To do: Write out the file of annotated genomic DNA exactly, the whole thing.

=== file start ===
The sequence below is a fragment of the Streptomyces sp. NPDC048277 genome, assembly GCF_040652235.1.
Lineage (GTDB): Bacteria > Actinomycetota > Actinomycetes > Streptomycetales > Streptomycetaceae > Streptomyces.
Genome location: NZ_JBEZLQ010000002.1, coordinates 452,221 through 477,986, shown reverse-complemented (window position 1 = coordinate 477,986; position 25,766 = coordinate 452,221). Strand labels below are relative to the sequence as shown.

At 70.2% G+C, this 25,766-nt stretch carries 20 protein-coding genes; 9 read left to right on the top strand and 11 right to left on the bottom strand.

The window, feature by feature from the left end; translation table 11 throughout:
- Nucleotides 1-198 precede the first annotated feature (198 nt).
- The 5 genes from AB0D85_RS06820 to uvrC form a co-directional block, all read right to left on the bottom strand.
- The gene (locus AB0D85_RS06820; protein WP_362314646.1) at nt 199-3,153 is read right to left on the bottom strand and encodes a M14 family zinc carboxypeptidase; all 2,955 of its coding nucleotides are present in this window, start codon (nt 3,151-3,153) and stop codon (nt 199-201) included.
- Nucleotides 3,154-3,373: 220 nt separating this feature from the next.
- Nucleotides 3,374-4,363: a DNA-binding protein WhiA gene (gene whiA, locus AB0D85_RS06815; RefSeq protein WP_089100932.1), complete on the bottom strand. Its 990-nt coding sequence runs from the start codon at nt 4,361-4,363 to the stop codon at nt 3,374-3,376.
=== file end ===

The sequence below is a fragment of the Streptomyces sp. NPDC048277 genome, assembly GCF_040652235.1.
Lineage (GTDB): Bacteria > Actinomycetota > Actinomycetes > Streptomycetales > Streptomycetaceae > Streptomyces.
Genome location: NZ_JBEZLQ010000002.1, coordinates 452,221 through 477,986, shown reverse-complemented (window position 1 = coordinate 477,986; position 25,766 = coordinate 452,221). Strand labels below are relative to the sequence as shown.

At 70.2% G+C, this 25,766-nt stretch carries 20 protein-coding genes; 9 read left to right on the top strand and 11 right to left on the bottom strand.

The window, feature by feature from the left end; translation table 11 throughout:
- Nucleotides 1-198 precede the first annotated feature (198 nt).
- The 5 genes from AB0D85_RS06820 to uvrC form a co-directional block, all read right to left on the bottom strand.
- The gene (locus AB0D85_RS06820; protein WP_362314646.1) at nt 199-3,153 is read right to left on the bottom strand and encodes a M14 family zinc carboxypeptidase; all 2,955 of its coding nucleotides are present in this window, start codon (nt 3,151-3,153) and stop codon (nt 199-201) included.
- Nucleotides 3,154-3,373: 220 nt separating this feature from the next.
- Nucleotides 3,374-4,363: a DNA-binding protein WhiA gene (gene whiA, locus AB0D85_RS06815; RefSeq protein WP_089100932.1), complete on the bottom strand. Its 990-nt coding sequence runs from the start codon at nt 4,361-4,363 to the stop codon at nt 3,374-3,376.